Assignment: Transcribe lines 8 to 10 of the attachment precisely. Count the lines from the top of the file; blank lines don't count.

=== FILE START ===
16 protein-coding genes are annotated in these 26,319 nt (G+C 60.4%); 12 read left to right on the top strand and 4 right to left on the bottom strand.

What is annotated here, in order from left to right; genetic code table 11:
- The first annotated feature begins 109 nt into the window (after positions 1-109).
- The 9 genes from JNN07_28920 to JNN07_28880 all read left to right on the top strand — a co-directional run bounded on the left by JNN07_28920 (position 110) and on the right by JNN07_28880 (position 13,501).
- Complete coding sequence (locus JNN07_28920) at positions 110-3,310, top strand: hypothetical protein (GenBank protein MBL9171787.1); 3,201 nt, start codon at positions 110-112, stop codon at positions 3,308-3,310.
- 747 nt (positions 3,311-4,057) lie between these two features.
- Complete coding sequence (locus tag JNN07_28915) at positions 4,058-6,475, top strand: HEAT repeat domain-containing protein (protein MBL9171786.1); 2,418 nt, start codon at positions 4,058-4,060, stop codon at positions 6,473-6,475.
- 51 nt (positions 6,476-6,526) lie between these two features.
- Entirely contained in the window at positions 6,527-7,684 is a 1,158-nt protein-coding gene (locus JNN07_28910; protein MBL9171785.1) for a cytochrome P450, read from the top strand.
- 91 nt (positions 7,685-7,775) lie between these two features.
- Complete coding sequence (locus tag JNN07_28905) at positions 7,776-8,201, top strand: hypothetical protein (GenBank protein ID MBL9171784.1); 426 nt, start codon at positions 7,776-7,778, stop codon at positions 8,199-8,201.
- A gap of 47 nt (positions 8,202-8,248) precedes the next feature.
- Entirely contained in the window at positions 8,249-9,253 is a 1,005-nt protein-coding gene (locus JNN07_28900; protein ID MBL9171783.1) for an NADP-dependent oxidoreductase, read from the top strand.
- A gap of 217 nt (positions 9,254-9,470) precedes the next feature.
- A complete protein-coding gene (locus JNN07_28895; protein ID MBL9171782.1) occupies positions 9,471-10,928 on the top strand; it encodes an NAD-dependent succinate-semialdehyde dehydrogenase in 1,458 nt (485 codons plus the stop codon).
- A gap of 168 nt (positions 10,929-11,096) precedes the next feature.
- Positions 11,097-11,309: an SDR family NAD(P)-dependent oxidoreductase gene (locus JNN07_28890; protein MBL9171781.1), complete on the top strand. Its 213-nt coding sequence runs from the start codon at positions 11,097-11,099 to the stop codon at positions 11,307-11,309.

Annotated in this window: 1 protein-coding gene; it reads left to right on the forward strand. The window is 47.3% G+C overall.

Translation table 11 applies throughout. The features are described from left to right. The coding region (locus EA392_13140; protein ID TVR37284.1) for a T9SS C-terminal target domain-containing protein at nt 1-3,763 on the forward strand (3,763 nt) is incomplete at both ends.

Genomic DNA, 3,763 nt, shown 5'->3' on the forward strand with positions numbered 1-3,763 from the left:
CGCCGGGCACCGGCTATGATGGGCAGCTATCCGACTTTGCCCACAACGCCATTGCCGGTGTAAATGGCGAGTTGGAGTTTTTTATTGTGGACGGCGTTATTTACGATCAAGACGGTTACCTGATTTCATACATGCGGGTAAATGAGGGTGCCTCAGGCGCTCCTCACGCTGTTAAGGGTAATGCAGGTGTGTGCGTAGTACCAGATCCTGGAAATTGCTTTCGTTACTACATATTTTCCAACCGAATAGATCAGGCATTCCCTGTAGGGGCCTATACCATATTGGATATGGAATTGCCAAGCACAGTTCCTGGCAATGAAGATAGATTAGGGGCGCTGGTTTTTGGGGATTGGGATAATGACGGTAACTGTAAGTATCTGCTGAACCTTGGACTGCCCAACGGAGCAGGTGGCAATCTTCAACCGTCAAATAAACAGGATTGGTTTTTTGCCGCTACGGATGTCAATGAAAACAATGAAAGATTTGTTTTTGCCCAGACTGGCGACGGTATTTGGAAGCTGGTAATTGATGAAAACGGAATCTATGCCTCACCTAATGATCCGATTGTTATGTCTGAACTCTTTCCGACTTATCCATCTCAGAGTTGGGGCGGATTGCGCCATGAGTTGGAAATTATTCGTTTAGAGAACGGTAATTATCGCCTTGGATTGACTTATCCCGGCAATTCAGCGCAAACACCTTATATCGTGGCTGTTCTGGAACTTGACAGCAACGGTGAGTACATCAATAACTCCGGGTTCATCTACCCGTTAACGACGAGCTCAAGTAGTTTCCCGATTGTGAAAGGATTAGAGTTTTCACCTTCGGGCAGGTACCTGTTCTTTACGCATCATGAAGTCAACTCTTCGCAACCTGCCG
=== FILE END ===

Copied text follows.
- 51 nt (positions 6,476-6,526) lie between these two features.
- Entirely contained in the window at positions 6,527-7,684 is a 1,158-nt protein-coding gene (locus JNN07_28910; protein MBL9171785.1) for a cytochrome P450, read from the top strand.
- 91 nt (positions 7,685-7,775) lie between these two features.